APCO、NENA和NASNA发言人引用“讨论”来解决NG911融资问题

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与911有关的三个组织的代表表示了一些乐观的看法,他们之间正进行的“讨论”可能会导致就任何立法中应包括的措辞达成更广泛的共识,以提供150亿美元的联邦资金,加速美国各地部署下一代911

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来自公共安全通信官员协会、国家紧急号码协会的人员,而美国国家911管理者协会上周由联邦通信律师协会主办的网络研讨会上就NG911资金问题做出了上述回应

与911有关的三个组织的代表表示了一些乐观的看法,他们之间正进行的“讨论”可能会导致就任何立法中应包括的措辞达成更广泛的共识,以提供150亿美元的联邦资金,加速美国各地部署下一代911(NG911)

来自公共安全通信官员协会(APCO)、国家紧急号码协会(NENA)的人员,而美国国家911管理者协会(NASNA)上周由联邦通信律师协会(FCBA)主办的网络研讨会上就NG911资金问题做出了上述回应

公共安全界一致认为,需要国会注资150亿美元,以确保基于IP的NG911平台美国各地部署,而不是将NG911局限于当地或州资金充足的地区。然而,有人担心,911利益相关者实施细节上的分歧,例如,有关互操作性、标准、网络安全和治理的语言,可能会损害国会通过NG911立法的政治意愿

到目前为止,NG911的资金已经包含>

由公共安全下一代911联盟(包括APCO内的一组公共安全组织)支持的语言>

当被问及这些分歧时,FCBA网络研讨会上的发言人淡化了任何分歧,并指出正进行讨论以解决这些问题

“我们都努力让911的专业人士受益,试图改善现状,”APCO的高级法律顾问和政府关系经理马克·雷迪什(Mark Reddish)说我真的认为,就下一代911的进展而言,我们之间的共同点比以往任何时候都要多

“我感到乐观的是,国会已经准备好为下一代911提供资金,而且,下一次有关这个主题的FCBA活动中,我们将提供各州如何利用拨款计划实施[NG911]的最新情况。”

NENA的监管顾问兼政府事务总监danhenry对此表示赞同

亨利说:“我们正这些讨论中取得进展,把事情解决了。”内娜对形势感到乐观。”

NASNA执行董事Harriet Rennie Brown也表达了这种观点

“我也有同感,”伦尼·布朗说我们正作为一个组织共同努力,为我们所服务的人实现一个共同的目标。”

目前尚不清楚APCO、NENA和NASNA这些最新讨论中究竟扮演了什么角色,也不清楚它们对国会议员产生了什么影响。三位发言人都拒绝提供有关NG911会谈的任何细节,但亨利重申“正进行讨论”

911社区中的一些人担心,NENA针对NG911的i3标准获得ANSI批准之前,NG911资金将无法使用,但亨利这方面提供了令人鼓舞的更新

关于NENA针对NG911的i3标准,注意i3成为ANSI认证标准的进展

亨利说:“i3第3版的工作基本上已经完成,现该标准有望今年夏天某个时候出版并获得ANSI认证,这对我们来说非常令人兴奋。”对我们来说,这是一个巨大的里程碑,不是跨越终点线,而是跨越终点线。”

亨利还表示,i3第4版的开发工作已经开始

目前,联邦政府资助NG911的希望取决于《美国电梯法案》的通过,因为这是唯一一部包含此类语言的立法。虽然参议员艾米·克洛布查尔(明尼苏达州民主党人)已经>

 

英文译文:

Representatives of three organizations associated with 911 expressed some optimism that ongoing “discussions” between could lead to broader consensus on the language that should be included in any legislation to provide $15 billion in federal funds to accelerate the deployment of next-generation 911 (NG911) across the United States.

Personnel from the Association of Public-Safety Communications Officials (APCO), the National Emergency Number Association (NENA), and the National Association of State 911 Administrators (NASNA) made the statements in response to questions about NG911 funding during a webinar last week hosted by the Federal Communications Bar Association (FCBA).

There is consensus within the public-safety community that an infusion of $15 billion from Congress is needed to ensure that IP-based NG911 platforms are deployed throughout the U.S., as opposed to NG911 being limited to locations with sufficient local or state funding. However, there have been concerns that disagreements among 911 stakeholders about implementation details—for instance, language regarding interoperability, standards, cybersecurity and governance—could undermine political will on Capitol Hill to pass NG911 legislation.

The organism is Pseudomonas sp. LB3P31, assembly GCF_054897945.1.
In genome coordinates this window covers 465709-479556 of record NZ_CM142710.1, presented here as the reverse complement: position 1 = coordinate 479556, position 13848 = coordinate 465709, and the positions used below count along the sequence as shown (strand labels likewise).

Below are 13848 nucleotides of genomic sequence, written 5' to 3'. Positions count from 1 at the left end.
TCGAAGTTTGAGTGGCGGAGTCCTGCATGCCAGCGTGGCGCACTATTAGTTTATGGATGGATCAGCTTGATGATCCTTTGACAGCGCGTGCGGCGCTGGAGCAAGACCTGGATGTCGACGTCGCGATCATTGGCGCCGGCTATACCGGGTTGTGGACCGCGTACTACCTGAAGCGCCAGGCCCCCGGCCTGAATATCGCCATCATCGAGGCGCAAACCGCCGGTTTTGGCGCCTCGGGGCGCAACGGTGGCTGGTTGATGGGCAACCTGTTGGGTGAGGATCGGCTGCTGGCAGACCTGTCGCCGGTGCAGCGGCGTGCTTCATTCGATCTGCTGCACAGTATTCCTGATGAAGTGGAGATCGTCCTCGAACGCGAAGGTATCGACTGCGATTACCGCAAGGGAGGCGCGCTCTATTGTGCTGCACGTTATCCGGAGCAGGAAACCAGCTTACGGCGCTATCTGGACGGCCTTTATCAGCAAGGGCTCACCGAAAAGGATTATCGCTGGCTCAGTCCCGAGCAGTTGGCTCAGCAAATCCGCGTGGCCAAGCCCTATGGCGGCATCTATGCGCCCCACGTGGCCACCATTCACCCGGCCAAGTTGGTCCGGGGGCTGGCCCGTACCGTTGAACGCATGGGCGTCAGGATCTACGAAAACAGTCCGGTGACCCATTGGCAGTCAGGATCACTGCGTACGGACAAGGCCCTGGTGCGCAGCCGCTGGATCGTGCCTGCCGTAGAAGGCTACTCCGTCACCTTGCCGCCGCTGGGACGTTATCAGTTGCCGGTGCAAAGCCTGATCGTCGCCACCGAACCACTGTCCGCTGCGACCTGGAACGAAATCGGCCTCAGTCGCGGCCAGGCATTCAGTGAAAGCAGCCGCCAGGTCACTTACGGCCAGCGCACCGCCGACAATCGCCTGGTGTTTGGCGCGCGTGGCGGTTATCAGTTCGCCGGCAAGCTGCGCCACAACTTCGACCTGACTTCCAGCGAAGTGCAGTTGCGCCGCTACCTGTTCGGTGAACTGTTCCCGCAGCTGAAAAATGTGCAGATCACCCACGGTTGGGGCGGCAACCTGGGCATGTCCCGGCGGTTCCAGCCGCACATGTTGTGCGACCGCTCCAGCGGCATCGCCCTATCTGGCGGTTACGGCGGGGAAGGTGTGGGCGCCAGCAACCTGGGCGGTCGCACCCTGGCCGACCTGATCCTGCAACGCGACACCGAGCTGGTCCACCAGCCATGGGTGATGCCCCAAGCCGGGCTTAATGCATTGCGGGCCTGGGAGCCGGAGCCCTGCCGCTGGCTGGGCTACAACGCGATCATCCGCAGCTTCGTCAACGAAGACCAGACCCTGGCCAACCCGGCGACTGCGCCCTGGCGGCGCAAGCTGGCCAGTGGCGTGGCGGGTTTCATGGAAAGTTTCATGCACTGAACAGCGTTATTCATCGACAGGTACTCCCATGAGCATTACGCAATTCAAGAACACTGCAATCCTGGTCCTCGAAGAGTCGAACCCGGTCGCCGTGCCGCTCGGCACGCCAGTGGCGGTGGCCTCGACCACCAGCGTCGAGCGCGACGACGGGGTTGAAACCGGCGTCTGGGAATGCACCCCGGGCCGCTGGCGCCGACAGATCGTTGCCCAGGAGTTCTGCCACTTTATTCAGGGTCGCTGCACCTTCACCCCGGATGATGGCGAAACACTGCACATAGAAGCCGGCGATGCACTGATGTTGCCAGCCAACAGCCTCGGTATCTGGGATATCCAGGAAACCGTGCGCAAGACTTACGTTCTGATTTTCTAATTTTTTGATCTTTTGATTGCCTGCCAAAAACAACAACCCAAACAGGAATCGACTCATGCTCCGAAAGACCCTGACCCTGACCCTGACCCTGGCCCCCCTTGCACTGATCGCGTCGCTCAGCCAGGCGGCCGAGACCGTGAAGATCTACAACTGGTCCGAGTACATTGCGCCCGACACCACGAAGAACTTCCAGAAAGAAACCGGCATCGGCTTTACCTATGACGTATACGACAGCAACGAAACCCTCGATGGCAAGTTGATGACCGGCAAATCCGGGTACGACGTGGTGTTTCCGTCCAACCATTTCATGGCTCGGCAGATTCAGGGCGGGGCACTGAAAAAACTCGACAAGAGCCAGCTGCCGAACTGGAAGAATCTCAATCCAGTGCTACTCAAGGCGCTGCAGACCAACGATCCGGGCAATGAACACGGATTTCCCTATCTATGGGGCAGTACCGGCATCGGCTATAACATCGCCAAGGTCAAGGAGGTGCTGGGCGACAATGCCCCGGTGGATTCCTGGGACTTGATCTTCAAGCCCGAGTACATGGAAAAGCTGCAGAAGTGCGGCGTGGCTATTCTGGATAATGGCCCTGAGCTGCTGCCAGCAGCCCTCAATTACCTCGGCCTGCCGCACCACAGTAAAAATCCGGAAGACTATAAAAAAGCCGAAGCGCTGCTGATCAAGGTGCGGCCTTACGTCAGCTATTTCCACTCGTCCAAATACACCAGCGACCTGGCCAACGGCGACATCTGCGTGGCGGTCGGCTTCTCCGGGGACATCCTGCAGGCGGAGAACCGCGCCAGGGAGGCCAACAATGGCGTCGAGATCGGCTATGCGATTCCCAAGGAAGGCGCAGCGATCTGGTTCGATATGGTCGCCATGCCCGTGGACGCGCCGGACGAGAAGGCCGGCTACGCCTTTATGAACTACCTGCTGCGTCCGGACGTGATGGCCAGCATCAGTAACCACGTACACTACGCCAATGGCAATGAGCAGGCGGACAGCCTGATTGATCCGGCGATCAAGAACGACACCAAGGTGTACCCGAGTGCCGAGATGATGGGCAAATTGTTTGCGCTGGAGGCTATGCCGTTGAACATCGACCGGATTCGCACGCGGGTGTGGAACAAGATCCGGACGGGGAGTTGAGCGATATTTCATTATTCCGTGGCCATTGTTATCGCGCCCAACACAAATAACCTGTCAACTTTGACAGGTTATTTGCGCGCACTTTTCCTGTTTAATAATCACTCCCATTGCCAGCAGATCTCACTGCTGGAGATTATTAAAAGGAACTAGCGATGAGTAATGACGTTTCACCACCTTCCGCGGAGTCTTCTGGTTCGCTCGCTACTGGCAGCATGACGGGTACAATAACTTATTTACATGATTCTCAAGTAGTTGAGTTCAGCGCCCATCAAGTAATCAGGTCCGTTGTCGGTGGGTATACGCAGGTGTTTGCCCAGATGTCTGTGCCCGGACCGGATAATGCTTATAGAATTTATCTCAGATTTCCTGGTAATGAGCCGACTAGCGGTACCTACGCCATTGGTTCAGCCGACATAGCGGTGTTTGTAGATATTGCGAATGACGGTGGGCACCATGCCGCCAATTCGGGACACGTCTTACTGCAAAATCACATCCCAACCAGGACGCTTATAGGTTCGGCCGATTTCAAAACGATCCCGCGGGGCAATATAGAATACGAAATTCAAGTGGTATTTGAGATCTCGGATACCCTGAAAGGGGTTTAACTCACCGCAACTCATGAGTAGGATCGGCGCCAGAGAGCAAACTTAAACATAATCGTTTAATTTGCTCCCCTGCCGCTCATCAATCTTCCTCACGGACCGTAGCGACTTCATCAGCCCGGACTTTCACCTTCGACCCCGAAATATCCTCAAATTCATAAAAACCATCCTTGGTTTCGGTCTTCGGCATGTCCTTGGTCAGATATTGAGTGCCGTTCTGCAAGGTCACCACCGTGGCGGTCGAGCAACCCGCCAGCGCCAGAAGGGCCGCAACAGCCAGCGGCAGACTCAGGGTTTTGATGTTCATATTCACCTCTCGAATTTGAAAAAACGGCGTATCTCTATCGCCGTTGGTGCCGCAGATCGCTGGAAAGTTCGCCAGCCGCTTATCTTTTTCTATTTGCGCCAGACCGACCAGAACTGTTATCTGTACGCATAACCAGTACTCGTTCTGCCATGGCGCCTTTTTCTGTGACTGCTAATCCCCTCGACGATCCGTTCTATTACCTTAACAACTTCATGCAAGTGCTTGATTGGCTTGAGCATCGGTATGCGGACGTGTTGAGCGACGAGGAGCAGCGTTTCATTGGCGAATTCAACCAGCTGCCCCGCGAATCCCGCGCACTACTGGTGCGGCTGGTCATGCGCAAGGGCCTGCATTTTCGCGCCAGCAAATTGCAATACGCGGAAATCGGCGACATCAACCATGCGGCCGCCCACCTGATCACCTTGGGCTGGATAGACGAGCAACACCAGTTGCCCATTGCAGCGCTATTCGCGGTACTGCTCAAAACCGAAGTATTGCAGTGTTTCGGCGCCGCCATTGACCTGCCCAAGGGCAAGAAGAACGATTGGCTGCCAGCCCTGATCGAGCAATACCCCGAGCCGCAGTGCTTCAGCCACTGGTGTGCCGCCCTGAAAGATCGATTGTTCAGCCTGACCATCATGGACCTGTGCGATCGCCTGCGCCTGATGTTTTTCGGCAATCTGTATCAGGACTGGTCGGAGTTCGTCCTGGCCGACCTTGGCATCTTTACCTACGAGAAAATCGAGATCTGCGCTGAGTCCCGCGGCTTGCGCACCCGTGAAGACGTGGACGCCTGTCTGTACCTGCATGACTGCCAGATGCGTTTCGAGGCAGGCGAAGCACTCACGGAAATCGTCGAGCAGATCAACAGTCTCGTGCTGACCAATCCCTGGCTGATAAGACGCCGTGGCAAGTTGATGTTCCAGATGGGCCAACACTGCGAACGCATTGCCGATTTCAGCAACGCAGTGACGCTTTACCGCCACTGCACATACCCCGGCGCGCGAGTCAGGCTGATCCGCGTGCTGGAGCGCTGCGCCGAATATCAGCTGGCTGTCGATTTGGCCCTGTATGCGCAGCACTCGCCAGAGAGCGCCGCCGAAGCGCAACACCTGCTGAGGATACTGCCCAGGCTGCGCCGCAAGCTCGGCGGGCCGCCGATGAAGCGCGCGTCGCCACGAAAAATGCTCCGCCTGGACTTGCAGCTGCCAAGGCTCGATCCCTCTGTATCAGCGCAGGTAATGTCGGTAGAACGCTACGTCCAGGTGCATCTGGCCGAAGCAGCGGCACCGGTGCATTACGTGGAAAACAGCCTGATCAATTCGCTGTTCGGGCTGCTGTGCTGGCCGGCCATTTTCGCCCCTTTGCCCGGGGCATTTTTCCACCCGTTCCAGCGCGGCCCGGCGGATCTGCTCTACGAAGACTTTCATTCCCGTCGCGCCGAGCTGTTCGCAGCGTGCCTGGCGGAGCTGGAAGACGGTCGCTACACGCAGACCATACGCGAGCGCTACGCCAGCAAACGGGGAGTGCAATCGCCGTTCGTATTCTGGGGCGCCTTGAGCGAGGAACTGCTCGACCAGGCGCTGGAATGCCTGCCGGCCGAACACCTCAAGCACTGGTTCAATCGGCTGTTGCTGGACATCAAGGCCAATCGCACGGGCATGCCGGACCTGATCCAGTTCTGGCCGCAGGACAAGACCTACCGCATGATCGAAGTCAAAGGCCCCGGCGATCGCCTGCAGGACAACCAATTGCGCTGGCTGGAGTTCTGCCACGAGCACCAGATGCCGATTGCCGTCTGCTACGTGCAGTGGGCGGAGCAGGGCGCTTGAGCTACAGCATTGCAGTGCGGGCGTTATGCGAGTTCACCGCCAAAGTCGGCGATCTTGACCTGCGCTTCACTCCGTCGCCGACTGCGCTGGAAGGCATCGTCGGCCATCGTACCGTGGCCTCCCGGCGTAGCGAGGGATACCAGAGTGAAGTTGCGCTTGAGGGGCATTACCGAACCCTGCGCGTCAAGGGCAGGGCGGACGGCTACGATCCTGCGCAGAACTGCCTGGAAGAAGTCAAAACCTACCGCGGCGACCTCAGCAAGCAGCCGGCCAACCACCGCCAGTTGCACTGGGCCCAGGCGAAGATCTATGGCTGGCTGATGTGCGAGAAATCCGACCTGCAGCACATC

To date, NG911 funding has been included in the Democrat-led infrastructure bill introduced in the House known as the LIFT America Act, but NG911 language has been conspicuously absent from large spending proposals from President Joe Biden and Republicans.

Language supported by the Public Safety Next Generation 911 Coalition—a group of public-safety organizations that includes APCO that was established last year—is in the LIFT America Act, but officials for NENA, NASNA and iCERT have outlined aspects of the proposal that they find objectionable.

When asked about these differences, speakers in the FCBA webinar downplayed any disagreements and noted that are ongoing discussions to address the matters.

“We’re all working to benefit 911 professionals, trying to improve the status quo,” Mark Reddish, APCO’s senior counsel and manager of government relations, said. “I really think a lot more is in common than we could ever be separated on, in terms of progress toward next-generation 911.

“I’m feeling optimistic that Congress is ready to provide funding for next-generation 911 and that, for the next FCBA event on this topic, we’ll be giving a status update of how states are implementing [NG911] using the grant program.”

Dan Henry, NENA’s regulatory counsel and director of government affairs, agreed.

“We’re making progress in these discussions, getting thing worked out,” Henry said. “NENA feels positive about the situation.”

NASNA Executive Director Harriet Rennie-Brown echoed this sentiment.

“I feel the same way,” Rennie-Brown said. “We are working together as organizations to meet a common goal for the good of those that we serve.”

It was not clear what exactly what roles APCO, NENA and NASNA are playing in these latest discussions or what impact they were having on Capitol Hill lawmakers. All three speaker declined to provide any details about the NG911 talks, but Henry reiterated that “discussions are happening.”

Some within the 911 community have expressed concerns that NG911 funding would not be available for use until NENA’s i3 standard for NG911 receives ANSI approval, but.Henry offered an encouraging update on that front.

about NENA’s i3 standard for NG911, noting progress toward i3 becoming an ANSI-accredited standard.

“Work on Revision 3 of i3 has essentially been completed, and now the standard is on track for publication and ANSI accreditation by sometime this summer, which is very exciting for us,” Henry said. “That’s a huge milestone for us getting across not finish line but finish line.”

Henry also said that development work for Revision 4 of i3 already has been started.

At the moment, hopes for federal NG911 funding depend on the passage of the LIFT America Act, as that is the only legislation that includes such language. Although noted 911 advocate Sen. Amy Klobuchar (D-Minn.) has vowed to introduce standalone NG911 funding legislation, no such standalone bill has been introduced in the Senate or the House during this session of Congress.

 

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